And speaking of time limits, many experienced Yes Day parents recommend one final rule: No activities with long-term consequences. That means no signing up for six months of expensive archery lessons (but one trial lesson today is totally ok!), no dropping out of school (but playing hooky for the day might be an option), and absolutely no new puppies. 

Once you’ve agreed on the rules, you’ll have to decide how to plan your Yes Day. Parents are divided on this one: some like it to be a total surprise for kids when it happens, while others prefer to pick a date in advance and let the kids plan what they want to do. Both options can be a lot of fun, and you’ll probably be inclined to decide based on your own personal preference for planning or spontaneity.

But since Yes Day is a day for your kids, not for you, you might be better off letting them choose whether they want to be surprised or not. Keep in mind that this sudden decrease in structure (and increase in power) can be unsettling for kids as well as empowering. Some kids will be overwhelmed by choices if you surprise them with a Yes Day, and they’ll end up feeling stressed and disappointed by all the things they would have wanted to do if they’d had more time to think about it. Other kids will get overwhelmed by trying to plan, and they’ll enjoy the day more if they just go with the flow and choose what they want at the moment. If you’re not sure, consider talking with your kids about the theoretical idea of a Yes Day and how they would want to do it if they could.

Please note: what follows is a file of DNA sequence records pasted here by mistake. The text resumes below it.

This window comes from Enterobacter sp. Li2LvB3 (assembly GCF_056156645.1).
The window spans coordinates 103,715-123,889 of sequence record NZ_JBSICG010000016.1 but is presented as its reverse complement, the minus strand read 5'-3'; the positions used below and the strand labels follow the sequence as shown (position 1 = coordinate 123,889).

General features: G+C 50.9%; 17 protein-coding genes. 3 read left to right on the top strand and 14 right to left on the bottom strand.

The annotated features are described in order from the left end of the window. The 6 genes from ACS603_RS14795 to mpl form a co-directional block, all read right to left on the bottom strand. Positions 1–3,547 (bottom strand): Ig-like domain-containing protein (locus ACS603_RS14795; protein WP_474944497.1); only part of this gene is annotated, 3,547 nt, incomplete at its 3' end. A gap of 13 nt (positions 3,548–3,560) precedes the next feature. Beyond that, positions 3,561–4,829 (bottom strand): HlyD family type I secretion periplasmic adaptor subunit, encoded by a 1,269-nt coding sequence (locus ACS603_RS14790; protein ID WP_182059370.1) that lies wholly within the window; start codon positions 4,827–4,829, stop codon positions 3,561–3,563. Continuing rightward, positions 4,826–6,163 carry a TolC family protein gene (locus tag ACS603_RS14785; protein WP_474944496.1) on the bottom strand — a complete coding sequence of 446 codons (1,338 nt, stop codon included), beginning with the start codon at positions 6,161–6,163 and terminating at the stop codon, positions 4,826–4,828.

Even if you do end up surprising your kids with the date, it’s generally a good idea to spend some time talking about it in advance so your kids aren’t overwhelmed by too many choices on the big day. Some parents like to plant ideas and suggestions ahead of time, while others encourage kids to make a list of 1-3 big things they definitely want to ask for when Yes Day arrives. Other families plan the entire day in advance. You can also write ideas on pieces of paper and put them in a bowl to draw from if your kids get paralyzed by indecision during the day. The key is to prioritize saying yes to what your kids want in the moment – and to remember that your kids’ needs and desires on the big day could be different from what they planned. If your kids plan a packed schedule and get exhausted halfway through, don’t insist on sticking to the plan – be prepared to say “yes” to going home and watching TV the rest of the day if you need to. 

Finally, once Yes Day is over, try to bring some of the spirit of Yes Day into everyday life. For many parents, one day of saying “yes” to their kids can help them recognize how often they say no – and how often it’s not really necessary. As parents, we often say “no” reflexively, feeling that it’s our job to set limits as much as possible. But often, the truth is that 10 more minutes of TV won’t really have much of an impact on bedtime, and two cookies instead of one won’t really give your child a sugar high.

Yes  Day can help you to reconsider which of your family limits are reasonable and necessary and which could use a little more flexibility. Saying “yes” when you can is a way to increase kids’ autonomy and ultimately teach them responsibility. Saying yes can be an expression of respect and trust toward your kids. And the more you practice saying “yes” as a parent, the more your kids, in turn, will respect your “no,” because they’ll learn that when you set a limit, you have a good reason.